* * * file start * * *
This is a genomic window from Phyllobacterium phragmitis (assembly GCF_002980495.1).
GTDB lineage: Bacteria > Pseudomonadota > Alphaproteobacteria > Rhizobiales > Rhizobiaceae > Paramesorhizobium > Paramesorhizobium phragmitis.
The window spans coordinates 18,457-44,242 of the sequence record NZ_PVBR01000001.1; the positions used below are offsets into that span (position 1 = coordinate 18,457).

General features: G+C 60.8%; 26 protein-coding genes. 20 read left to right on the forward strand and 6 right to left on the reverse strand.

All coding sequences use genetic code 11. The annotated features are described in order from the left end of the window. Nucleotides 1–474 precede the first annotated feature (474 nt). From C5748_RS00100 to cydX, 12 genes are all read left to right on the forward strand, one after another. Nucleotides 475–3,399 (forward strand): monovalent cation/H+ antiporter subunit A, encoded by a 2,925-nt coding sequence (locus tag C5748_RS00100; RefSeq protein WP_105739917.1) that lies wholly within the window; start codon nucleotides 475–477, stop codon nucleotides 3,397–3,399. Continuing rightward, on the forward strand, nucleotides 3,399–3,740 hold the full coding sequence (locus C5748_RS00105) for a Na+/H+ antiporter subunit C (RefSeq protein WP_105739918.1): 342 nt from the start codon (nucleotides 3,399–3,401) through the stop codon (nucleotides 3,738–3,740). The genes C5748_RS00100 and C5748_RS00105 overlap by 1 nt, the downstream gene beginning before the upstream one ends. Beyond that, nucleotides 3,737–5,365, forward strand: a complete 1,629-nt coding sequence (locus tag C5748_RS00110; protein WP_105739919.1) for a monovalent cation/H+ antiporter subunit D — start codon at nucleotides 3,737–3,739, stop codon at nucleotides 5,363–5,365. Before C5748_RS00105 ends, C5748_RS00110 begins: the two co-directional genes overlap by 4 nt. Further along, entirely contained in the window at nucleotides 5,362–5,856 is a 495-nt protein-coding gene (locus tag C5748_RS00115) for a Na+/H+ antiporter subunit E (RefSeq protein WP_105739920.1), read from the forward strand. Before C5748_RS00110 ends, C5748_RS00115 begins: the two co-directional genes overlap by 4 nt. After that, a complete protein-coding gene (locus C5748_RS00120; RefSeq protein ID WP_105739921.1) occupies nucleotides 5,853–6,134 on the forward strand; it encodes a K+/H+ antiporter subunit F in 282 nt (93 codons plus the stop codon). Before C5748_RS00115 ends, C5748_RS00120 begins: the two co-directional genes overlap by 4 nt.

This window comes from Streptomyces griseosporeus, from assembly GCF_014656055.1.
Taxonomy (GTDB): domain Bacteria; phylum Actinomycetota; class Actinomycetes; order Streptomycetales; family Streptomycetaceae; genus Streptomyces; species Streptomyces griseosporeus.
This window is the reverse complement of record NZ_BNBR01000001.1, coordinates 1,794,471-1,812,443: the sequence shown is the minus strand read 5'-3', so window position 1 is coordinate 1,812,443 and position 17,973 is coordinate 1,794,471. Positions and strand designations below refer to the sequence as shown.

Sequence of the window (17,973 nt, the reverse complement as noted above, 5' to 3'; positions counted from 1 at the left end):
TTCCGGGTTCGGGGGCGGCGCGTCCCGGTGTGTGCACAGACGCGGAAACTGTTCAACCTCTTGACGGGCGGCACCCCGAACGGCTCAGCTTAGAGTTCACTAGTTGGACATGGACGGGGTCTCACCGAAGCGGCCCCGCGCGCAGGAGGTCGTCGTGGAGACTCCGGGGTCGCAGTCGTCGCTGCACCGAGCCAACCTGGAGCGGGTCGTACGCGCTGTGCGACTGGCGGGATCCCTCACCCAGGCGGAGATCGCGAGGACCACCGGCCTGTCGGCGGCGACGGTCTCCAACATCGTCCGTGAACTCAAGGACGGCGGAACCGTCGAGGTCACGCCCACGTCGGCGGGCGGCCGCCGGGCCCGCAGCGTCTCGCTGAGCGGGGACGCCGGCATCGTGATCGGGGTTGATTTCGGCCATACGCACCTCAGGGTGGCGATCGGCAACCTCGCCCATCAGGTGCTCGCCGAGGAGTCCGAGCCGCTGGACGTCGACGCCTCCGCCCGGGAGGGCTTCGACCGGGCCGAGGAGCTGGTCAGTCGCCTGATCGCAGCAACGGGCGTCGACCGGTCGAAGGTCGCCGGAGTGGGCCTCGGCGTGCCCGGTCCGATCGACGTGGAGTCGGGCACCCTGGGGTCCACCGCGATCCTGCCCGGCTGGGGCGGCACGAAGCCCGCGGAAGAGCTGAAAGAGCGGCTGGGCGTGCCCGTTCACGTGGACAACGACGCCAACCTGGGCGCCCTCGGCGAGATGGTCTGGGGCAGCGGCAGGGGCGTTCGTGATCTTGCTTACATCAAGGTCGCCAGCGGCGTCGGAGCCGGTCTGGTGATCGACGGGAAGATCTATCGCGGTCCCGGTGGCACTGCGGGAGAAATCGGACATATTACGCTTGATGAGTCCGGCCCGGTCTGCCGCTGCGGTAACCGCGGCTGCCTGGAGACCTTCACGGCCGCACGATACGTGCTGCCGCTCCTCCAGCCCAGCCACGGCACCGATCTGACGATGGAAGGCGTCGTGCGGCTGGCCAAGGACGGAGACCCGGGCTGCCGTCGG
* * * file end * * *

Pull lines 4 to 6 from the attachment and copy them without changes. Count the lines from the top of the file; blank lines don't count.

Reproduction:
General features: G+C 60.8%; 26 protein-coding genes. 20 read left to right on the forward strand and 6 right to left on the reverse strand.

All coding sequences use genetic code 11. The annotated features are described in order from the left end of the window. Nucleotides 1–474 precede the first annotated feature (474 nt). From C5748_RS00100 to cydX, 12 genes are all read left to right on the forward strand, one after another. Nucleotides 475–3,399 (forward strand): monovalent cation/H+ antiporter subunit A, encoded by a 2,925-nt coding sequence (locus tag C5748_RS00100; RefSeq protein WP_105739917.1) that lies wholly within the window; start codon nucleotides 475–477, stop codon nucleotides 3,397–3,399. Continuing rightward, on the forward strand, nucleotides 3,399–3,740 hold the full coding sequence (locus C5748_RS00105) for a Na+/H+ antiporter subunit C (RefSeq protein WP_105739918.1): 342 nt from the start codon (nucleotides 3,399–3,401) through the stop codon (nucleotides 3,738–3,740). The genes C5748_RS00100 and C5748_RS00105 overlap by 1 nt, the downstream gene beginning before the upstream one ends. Beyond that, nucleotides 3,737–5,365, forward strand: a complete 1,629-nt coding sequence (locus tag C5748_RS00110; protein WP_105739919.1) for a monovalent cation/H+ antiporter subunit D — start codon at nucleotides 3,737–3,739, stop codon at nucleotides 5,363–5,365. Before C5748_RS00105 ends, C5748_RS00110 begins: the two co-directional genes overlap by 4 nt. Further along, entirely contained in the window at nucleotides 5,362–5,856 is a 495-nt protein-coding gene (locus tag C5748_RS00115) for a Na+/H+ antiporter subunit E (RefSeq protein WP_105739920.1), read from the forward strand. Before C5748_RS00110 ends, C5748_RS00115 begins: the two co-directional genes overlap by 4 nt. After that, a complete protein-coding gene (locus C5748_RS00120; RefSeq protein ID WP_105739921.1) occupies nucleotides 5,853–6,134 on the forward strand; it encodes a K+/H+ antiporter subunit F in 282 nt (93 codons plus the stop codon). Before C5748_RS00115 ends, C5748_RS00120 begins: the two co-directional genes overlap by 4 nt.

This window comes from Streptomyces griseosporeus, from assembly GCF_014656055.1.